I'll never fully understand why I angle Steelhead, though I believe the beauty lies within the challenge. Maclean once wrote how man is capable of "loving completely without complete understanding." Maybe one day, I'll be able to firmly grasp such modicum of truth; until then, I will continually pursue the understanding of what I love. I believe in another form of truth: Love God, love your woman, serve others and produce as many reel-screeching-orchestrations and crescent-shaped, pulsating rods as humanely possible. I raise my IMX to you: may the sunshine warm upon your face, may the road rise up to meet you and may your creels overflow with Steelhead. Reel Priorities, out.


Time: 06:00
River: Skykomish
Rod: Okuma Celilo 9' 6"
Reel: Shimano Stradic 2500

Upon entrance into the sport of river angling, the salient points were: reel-splitting runs, aerial acrobatic displays and adrenaline induced comas, catalyzed by the take of a Steelhead. These days, memorable moments once set ablaze by adrenaline remain rather occult, as if the sport has grown geriatric. Thankfully, I've matured--in both mentality and through the personal refinement of skill--and have grown to appreciate the many underlying constituents, each adding up to create the hell of an experience we call "angling." Since Steelhead on-the-wire no longer infuse my veins with epinephrine, I've discovered other venues of enjoyment; these days it's all about scout-and-stalk, running high mileage in river soles, pursuing Steelhead in water with high barriers of entry.

They say we "become the average of our three closest friends." I've chosen to run with a tight crowd. If one falls behind, another goes back to carry them. Conversely, if one develops laziness in one of the four corners of life (physical, social, mental and spiritual), they are cast out. The last time I checked, Musk, Gates and Buffet have kept their friendships few and seldom; there is a calculated reason as to why they are the best at what they do. So my goals remain: to attain mastery in Steelhead angling, achieve Socratean-spoken physique and impact this world with such great positive force that it can no longer gorge itself on lackadaisical days, trading down knowledge and growth for ignorance and obesity.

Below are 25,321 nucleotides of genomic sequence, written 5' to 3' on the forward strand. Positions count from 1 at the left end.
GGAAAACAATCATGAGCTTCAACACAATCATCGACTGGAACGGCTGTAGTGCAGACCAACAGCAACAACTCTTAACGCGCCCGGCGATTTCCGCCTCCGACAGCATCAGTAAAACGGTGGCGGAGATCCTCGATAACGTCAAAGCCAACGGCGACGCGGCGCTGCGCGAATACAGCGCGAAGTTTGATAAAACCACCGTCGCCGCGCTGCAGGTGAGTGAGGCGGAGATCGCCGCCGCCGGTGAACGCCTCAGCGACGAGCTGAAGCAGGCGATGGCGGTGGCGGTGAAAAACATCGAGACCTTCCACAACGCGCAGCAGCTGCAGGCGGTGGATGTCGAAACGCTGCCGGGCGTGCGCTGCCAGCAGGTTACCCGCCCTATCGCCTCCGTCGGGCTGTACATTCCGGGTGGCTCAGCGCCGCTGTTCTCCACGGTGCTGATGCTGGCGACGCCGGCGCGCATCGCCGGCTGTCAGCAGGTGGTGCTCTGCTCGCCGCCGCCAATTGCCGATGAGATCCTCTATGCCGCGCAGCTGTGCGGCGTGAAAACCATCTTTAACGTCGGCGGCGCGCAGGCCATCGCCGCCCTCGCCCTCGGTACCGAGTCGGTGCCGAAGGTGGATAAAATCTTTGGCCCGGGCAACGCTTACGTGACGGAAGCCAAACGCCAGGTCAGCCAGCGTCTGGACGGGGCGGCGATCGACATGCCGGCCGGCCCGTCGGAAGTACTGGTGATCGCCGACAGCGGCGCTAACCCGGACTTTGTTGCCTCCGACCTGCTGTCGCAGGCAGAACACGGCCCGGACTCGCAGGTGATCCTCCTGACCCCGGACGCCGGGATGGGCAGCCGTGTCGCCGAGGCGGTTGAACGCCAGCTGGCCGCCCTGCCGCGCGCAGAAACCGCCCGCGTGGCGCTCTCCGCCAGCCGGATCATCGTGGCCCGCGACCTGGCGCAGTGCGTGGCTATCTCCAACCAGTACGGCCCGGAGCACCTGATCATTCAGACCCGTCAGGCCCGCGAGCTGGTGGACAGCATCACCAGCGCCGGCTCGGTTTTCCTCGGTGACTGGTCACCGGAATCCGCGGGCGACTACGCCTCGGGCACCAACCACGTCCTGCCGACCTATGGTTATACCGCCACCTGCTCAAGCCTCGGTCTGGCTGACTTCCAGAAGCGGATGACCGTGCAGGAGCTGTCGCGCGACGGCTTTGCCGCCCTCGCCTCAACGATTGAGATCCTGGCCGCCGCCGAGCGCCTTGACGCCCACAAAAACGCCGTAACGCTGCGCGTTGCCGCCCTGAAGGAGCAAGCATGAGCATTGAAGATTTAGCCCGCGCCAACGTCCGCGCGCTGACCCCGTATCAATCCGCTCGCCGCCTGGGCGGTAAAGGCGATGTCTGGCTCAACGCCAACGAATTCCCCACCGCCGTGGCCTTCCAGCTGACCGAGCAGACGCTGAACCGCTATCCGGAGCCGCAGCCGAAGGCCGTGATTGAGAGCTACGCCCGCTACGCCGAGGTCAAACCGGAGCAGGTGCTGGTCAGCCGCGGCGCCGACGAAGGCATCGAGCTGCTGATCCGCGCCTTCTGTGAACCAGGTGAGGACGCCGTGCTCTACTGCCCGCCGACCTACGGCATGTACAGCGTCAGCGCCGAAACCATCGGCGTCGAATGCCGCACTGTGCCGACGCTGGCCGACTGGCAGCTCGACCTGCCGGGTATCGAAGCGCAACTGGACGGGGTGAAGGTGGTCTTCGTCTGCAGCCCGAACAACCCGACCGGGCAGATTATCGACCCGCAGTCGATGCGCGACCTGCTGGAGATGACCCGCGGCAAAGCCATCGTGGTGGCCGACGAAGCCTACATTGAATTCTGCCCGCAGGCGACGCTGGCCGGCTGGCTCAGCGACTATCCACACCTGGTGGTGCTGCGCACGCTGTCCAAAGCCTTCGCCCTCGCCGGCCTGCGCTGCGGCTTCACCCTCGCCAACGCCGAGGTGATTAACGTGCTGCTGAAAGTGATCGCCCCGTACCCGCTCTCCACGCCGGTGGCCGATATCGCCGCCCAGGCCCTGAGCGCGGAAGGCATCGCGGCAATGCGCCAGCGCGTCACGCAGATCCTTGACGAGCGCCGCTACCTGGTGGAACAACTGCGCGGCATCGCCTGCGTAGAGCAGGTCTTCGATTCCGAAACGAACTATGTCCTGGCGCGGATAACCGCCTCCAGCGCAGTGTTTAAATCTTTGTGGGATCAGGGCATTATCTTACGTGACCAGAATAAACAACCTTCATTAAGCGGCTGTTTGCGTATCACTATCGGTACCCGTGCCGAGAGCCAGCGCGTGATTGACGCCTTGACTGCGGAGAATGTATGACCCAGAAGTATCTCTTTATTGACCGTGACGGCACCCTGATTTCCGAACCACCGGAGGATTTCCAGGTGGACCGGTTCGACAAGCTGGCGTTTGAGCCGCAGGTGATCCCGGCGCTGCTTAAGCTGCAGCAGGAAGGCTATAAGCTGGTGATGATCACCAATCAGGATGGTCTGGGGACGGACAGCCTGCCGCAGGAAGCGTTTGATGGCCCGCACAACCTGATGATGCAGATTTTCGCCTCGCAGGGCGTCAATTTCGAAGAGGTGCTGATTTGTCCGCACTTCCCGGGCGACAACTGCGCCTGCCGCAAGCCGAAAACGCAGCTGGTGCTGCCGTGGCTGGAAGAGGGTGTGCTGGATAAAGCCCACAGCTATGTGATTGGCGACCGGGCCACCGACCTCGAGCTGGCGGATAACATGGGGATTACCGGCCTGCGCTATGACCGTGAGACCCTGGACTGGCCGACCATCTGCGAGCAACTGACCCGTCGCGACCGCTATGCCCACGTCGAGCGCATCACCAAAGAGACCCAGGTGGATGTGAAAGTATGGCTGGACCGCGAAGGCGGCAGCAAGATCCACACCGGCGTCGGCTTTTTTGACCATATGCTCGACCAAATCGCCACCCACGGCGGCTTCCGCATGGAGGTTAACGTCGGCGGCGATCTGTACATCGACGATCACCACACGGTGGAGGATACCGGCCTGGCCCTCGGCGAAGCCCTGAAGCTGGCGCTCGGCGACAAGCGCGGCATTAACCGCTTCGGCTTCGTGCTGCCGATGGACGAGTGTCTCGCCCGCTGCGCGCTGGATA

The morning whispered her benevolent words to the fresh, dew-dropped day, as I ran my fingers along the matte-olive seams of my vinyl-wrapped Audi. "Another day we've received, Kerrigan. It's a day not to be wasted, so let's see how fast we can get there." 45 minutes of revitalization--thanks to the precise hand of German tektons--later, I arrived to the amusement park. 06:00 glowed on my digital timepiece, as I further depressed the gas pedal; olive-backs and steel-plated warriors finned through the drink of my thoughts and beckoned me onward.  Kanzler and Coward arrived not a moment too soon, accompanying me on the walk to the riverside. When it comes to top-notch anglers, these two boys have paid their tabs and pack the heat.  It felt like a metal day, so on spun the purple-bodied, silver-bladed, number 5 Rvrwhirler. Second cast out, a half-hearted tug was deemed remuneration, for showing up. "Geez, they're stingy this morning" I exhaled mid-cast.  After switching up to a copper spoon, I whipped out the last cast of my spool--too much pressure being applied in casting--to the measly amount of line left on the spool. As my fingers fumbled for the bail--post-cast--they came back with naught but air. Since the algorithm of luck includes preparation, I had a spool of #10 XXX Izorline Copolymer hiding somewhere between the folds of my waders; in a matter of minutes, I'd circumvented the obstacle, fresh line wrapped around the spool, ready for action. I proceeded to work the tail-out and entire section of rapids, to no avail.